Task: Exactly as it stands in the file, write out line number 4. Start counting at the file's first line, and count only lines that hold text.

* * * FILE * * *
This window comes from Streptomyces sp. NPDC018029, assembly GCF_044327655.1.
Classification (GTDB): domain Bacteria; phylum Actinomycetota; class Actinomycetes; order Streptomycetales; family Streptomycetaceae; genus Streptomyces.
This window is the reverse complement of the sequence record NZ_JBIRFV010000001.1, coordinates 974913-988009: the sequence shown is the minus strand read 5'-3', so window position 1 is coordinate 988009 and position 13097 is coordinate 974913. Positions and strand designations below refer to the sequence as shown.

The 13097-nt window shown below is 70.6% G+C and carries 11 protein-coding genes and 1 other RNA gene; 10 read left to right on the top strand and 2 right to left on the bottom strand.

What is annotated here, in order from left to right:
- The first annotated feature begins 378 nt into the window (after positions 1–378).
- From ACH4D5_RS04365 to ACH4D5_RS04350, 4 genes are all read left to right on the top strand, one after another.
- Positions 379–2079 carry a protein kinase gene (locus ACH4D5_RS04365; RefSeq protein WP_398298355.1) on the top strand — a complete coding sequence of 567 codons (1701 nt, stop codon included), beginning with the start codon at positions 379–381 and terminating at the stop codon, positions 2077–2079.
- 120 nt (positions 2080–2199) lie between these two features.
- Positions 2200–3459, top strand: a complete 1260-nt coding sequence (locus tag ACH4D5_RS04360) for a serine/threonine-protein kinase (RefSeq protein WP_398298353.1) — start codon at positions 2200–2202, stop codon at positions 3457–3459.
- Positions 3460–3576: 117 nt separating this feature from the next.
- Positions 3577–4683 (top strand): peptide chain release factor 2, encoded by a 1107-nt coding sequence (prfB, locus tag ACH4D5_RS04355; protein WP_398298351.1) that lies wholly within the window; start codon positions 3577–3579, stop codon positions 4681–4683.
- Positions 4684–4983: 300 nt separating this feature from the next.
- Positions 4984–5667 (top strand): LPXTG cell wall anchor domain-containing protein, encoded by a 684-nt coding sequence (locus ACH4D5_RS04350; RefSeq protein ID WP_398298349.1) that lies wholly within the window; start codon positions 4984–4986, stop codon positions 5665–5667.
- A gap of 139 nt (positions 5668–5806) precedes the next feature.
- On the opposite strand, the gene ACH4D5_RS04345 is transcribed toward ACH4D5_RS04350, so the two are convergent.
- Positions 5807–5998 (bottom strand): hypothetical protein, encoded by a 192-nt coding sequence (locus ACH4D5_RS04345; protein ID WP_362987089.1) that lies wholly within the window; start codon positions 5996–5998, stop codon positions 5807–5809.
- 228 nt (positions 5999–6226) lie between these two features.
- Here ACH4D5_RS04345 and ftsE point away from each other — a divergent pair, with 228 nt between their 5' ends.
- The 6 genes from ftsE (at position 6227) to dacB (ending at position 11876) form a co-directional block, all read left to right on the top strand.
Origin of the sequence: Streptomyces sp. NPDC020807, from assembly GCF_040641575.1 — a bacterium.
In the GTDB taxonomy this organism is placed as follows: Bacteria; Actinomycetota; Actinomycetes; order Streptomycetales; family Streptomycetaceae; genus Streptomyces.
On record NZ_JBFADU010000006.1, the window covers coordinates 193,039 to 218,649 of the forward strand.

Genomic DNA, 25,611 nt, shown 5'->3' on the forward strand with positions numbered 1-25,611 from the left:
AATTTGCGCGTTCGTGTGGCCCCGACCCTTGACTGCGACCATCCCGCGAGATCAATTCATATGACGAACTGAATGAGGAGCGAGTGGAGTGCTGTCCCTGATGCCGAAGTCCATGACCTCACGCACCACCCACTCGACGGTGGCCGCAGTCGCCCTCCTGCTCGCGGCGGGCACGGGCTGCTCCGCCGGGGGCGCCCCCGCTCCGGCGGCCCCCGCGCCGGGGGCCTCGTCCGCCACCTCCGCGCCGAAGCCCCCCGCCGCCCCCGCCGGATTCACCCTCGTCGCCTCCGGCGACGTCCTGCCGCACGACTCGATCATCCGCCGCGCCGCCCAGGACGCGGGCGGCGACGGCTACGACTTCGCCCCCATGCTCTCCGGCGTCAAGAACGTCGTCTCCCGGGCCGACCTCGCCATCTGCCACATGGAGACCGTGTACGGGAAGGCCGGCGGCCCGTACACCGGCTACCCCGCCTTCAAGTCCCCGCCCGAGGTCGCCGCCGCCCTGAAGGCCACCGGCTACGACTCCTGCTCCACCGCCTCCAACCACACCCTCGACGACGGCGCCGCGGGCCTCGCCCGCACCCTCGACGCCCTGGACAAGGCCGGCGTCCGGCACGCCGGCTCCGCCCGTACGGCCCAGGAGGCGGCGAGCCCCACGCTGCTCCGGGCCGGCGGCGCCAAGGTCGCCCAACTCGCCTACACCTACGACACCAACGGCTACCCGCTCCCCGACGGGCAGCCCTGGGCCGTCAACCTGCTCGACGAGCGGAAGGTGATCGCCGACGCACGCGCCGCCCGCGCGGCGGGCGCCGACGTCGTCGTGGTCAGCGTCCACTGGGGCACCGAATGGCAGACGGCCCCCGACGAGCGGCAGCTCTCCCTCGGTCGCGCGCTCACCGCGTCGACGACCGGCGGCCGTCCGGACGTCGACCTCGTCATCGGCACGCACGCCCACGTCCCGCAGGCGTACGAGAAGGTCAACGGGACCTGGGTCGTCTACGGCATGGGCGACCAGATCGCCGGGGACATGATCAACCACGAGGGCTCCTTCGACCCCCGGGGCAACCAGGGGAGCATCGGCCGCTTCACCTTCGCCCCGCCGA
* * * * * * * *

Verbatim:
The 13097-nt window shown below is 70.6% G+C and carries 11 protein-coding genes and 1 other RNA gene; 10 read left to right on the top strand and 2 right to left on the bottom strand.